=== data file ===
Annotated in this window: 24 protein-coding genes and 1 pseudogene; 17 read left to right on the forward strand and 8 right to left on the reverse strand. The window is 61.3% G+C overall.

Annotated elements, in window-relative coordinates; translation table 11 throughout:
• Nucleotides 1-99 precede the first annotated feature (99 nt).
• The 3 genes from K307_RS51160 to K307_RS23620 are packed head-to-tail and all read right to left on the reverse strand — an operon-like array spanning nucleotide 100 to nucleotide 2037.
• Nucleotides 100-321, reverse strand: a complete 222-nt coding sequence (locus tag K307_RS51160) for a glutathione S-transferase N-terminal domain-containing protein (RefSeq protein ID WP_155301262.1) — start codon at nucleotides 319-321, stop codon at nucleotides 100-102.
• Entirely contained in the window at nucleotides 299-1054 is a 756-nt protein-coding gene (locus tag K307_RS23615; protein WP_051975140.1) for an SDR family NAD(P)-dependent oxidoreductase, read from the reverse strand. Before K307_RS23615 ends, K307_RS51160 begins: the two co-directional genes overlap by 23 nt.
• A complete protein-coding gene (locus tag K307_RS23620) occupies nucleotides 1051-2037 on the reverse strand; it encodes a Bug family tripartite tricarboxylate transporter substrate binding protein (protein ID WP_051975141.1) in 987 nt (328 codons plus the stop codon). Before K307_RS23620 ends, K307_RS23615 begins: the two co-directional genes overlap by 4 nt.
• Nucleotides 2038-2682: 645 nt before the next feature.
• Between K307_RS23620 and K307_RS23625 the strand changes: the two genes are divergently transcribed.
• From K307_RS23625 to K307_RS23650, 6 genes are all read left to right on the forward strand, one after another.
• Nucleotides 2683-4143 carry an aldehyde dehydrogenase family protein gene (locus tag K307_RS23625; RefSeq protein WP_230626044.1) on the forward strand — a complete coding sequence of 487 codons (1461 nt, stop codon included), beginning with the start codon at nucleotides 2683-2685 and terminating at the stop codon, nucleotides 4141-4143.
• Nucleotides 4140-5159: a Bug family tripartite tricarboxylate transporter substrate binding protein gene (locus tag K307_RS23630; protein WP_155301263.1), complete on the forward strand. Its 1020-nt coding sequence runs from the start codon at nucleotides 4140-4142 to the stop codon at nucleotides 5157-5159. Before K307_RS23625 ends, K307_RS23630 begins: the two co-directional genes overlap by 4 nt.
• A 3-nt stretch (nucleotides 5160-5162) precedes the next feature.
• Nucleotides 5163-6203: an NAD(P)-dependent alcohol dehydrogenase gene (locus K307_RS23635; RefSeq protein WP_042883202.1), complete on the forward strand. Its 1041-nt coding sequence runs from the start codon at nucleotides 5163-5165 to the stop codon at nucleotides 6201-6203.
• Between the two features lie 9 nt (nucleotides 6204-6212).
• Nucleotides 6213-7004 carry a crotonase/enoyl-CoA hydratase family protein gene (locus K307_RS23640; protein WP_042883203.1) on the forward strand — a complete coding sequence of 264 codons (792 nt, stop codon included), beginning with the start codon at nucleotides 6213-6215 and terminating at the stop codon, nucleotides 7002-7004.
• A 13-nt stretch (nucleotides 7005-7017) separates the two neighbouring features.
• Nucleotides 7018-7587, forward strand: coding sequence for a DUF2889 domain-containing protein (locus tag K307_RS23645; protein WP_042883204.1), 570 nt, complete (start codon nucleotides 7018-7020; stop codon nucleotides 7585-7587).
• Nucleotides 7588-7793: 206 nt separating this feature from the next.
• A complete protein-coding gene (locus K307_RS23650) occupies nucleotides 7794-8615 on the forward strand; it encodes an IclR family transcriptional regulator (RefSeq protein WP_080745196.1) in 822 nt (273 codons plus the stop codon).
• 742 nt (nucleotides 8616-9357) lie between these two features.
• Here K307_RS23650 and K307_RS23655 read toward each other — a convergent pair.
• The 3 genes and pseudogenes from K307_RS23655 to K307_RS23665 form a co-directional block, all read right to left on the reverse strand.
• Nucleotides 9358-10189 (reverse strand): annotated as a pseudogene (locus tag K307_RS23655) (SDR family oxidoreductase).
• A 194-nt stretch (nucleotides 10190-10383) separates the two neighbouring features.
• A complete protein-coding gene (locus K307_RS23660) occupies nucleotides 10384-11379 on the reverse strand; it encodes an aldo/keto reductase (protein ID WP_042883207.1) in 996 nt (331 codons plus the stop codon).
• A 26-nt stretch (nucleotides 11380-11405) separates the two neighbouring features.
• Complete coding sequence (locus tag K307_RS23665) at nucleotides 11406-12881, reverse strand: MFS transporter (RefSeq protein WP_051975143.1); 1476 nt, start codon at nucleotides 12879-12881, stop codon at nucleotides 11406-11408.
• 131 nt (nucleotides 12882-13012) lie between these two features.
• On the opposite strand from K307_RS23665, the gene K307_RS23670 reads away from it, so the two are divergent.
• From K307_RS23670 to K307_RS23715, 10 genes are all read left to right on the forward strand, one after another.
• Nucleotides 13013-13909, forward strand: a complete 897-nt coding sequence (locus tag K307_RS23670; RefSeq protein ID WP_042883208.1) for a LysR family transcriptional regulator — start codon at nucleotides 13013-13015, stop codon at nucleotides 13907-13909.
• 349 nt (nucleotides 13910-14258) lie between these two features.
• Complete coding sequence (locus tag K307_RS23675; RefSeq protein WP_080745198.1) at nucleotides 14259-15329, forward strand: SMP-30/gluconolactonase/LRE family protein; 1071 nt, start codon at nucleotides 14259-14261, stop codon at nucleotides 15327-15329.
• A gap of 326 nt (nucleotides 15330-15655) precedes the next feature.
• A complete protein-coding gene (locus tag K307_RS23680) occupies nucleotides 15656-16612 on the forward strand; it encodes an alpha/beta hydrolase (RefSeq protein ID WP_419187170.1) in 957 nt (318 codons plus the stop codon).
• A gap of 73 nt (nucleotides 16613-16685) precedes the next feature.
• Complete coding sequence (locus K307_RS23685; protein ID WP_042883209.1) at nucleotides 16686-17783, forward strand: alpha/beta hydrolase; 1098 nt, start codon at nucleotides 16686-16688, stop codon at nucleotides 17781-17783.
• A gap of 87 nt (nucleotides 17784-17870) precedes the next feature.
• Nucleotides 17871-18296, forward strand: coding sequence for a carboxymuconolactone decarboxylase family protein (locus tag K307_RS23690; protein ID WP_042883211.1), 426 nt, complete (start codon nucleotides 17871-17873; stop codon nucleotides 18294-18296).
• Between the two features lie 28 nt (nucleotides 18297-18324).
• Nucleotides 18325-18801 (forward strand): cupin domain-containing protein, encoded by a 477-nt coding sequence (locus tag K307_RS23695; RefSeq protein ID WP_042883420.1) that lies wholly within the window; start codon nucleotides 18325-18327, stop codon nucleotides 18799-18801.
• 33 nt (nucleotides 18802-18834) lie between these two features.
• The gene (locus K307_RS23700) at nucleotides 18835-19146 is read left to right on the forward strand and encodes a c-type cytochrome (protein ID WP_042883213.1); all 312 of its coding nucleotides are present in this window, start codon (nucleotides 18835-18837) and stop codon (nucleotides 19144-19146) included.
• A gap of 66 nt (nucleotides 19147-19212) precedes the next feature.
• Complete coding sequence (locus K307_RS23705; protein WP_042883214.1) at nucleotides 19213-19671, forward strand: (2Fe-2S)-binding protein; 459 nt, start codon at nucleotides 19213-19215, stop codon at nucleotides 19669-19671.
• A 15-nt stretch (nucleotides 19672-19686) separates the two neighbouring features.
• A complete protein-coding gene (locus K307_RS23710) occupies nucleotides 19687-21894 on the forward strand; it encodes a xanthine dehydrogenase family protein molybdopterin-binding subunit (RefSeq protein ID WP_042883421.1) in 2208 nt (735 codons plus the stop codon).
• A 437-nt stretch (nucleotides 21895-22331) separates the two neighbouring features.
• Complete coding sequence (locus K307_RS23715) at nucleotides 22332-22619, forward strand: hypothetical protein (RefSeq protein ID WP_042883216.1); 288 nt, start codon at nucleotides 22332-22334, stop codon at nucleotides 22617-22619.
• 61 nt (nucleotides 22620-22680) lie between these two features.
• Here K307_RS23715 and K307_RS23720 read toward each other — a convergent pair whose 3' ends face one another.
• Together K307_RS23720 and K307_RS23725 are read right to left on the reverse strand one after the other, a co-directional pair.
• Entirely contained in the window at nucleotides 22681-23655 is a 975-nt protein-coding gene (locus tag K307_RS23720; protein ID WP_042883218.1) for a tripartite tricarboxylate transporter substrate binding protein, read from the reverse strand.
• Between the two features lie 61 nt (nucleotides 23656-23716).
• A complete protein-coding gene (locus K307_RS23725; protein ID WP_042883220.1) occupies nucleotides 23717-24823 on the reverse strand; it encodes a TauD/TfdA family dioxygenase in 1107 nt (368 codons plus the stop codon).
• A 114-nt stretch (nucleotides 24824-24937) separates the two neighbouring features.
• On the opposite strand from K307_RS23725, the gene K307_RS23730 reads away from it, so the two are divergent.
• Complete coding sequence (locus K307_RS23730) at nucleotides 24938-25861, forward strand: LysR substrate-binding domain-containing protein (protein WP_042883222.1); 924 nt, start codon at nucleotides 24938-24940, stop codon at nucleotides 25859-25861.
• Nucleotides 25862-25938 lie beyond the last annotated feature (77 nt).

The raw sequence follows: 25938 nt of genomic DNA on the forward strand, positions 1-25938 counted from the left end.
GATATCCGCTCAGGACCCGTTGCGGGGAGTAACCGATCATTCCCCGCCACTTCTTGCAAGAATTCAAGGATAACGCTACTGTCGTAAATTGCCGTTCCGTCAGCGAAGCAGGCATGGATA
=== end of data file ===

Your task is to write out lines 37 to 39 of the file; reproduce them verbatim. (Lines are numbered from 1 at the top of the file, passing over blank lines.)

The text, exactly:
• A gap of 73 nt (nucleotides 16613-16685) precedes the next feature.
• Complete coding sequence (locus K307_RS23685; protein ID WP_042883209.1) at nucleotides 16686-17783, forward strand: alpha/beta hydrolase; 1098 nt, start codon at nucleotides 16686-16688, stop codon at nucleotides 17781-17783.
• A gap of 87 nt (nucleotides 17784-17870) precedes the next feature.